Preparing Your Daily Driver For Winter

Tuning buffs will tell you that cold winter weather is desirable for performance but, unfortunately, the same enthusiasm doesn't extend to the detailing side of the car world. Winter is in fact, the worst time for your keeping your car in tip-top condition, so it makes sense to make sure you're fully prepared and protected for the onslaught of the cold, dark season, right? Well, you don't have to wait until it's dropped below zero outside, the approach to winter is the best time to get your car ready - so, here's what you need to know and the products to use before the big freeze. This little lot should make life a little more plain-sailing until springtime…

Preparing Your Daily Driver For Winter - Preparing your daily driver for winter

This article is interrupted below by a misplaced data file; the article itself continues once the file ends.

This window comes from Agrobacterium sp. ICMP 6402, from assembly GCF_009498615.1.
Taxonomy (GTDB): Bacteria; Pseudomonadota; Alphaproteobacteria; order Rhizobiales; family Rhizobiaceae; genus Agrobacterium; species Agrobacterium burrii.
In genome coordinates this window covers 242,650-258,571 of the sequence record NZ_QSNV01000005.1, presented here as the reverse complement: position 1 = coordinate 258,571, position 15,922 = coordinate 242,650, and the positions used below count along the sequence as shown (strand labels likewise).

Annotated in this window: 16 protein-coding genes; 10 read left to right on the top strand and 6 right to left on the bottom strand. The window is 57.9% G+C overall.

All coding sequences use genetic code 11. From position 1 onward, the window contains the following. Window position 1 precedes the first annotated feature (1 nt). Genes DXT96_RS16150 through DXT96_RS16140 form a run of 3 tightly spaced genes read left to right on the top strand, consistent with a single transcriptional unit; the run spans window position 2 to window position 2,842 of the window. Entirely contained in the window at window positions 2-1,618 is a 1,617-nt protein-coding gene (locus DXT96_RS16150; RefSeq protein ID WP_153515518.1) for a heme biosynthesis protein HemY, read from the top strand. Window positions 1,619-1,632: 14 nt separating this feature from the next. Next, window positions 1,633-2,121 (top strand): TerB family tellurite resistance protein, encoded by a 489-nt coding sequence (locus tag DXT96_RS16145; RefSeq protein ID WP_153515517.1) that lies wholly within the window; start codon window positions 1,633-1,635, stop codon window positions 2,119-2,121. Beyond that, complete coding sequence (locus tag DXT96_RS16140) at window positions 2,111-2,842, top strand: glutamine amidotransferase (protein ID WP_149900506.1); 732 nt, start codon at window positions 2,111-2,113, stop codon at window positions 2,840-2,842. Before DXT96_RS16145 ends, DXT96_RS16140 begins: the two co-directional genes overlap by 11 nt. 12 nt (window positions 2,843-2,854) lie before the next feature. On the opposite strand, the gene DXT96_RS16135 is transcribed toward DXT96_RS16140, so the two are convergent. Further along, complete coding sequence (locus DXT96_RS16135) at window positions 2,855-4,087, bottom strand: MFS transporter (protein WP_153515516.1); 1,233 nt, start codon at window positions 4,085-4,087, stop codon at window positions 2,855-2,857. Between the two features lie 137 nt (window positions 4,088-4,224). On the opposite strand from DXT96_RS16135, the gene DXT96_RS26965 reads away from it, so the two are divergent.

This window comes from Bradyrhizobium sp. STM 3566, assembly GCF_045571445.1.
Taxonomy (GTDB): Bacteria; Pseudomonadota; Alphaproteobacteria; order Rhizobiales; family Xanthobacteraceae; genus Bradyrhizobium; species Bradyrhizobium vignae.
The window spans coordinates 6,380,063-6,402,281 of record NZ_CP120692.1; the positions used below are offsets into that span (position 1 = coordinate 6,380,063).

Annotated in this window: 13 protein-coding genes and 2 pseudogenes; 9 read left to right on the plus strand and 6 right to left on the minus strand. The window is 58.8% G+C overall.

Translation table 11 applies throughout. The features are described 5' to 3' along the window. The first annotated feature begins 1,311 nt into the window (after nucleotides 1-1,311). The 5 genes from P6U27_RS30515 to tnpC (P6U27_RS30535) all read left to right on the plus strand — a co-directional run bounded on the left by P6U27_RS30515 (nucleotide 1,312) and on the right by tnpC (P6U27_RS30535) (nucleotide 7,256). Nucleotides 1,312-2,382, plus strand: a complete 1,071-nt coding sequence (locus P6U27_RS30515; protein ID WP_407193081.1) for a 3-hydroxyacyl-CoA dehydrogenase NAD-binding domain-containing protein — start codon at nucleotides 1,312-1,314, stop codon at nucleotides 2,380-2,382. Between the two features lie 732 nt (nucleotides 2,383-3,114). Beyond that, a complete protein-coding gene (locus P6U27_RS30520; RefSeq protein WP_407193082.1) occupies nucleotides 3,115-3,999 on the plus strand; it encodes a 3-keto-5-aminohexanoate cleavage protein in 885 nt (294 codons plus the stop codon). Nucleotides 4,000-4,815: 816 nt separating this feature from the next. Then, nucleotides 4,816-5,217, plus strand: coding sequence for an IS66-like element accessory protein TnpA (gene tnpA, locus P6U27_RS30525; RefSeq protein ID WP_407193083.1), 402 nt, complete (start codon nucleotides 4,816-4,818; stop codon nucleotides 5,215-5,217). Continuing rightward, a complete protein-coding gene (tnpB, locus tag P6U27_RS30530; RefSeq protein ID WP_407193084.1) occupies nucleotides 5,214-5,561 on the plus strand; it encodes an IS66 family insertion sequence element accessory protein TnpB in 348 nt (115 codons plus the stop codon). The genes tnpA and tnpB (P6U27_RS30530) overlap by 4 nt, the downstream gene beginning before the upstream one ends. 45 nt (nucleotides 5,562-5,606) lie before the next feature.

Your detailing routine will always come in two distinct parts - preparation and protection details, and ongoing maintenance details. Both processes may be performed at different times, but they go hand-in-hand and are equally important, perhaps even more so in the winter months.

When it comes to maintenance washes over the cold season, there's a few extra considerations that aren't so much of an issue in the spring and summer. For example, you may relish getting up early for a Sunday morning wash as part of your regular detailing routine (who doesn't?), but during autumn and winter you're much better off having a lay-in and waiting until lunchtime, simply to try and combat the low temperatures. It goes without saying that it's best to avoid water freezing on your car during the wash stages so, warm water in your buckets is also something of a winter essential. As are PH neutral products that won't strip essential protective layers… but we'll get to all of this in our separate winter maintenance guide.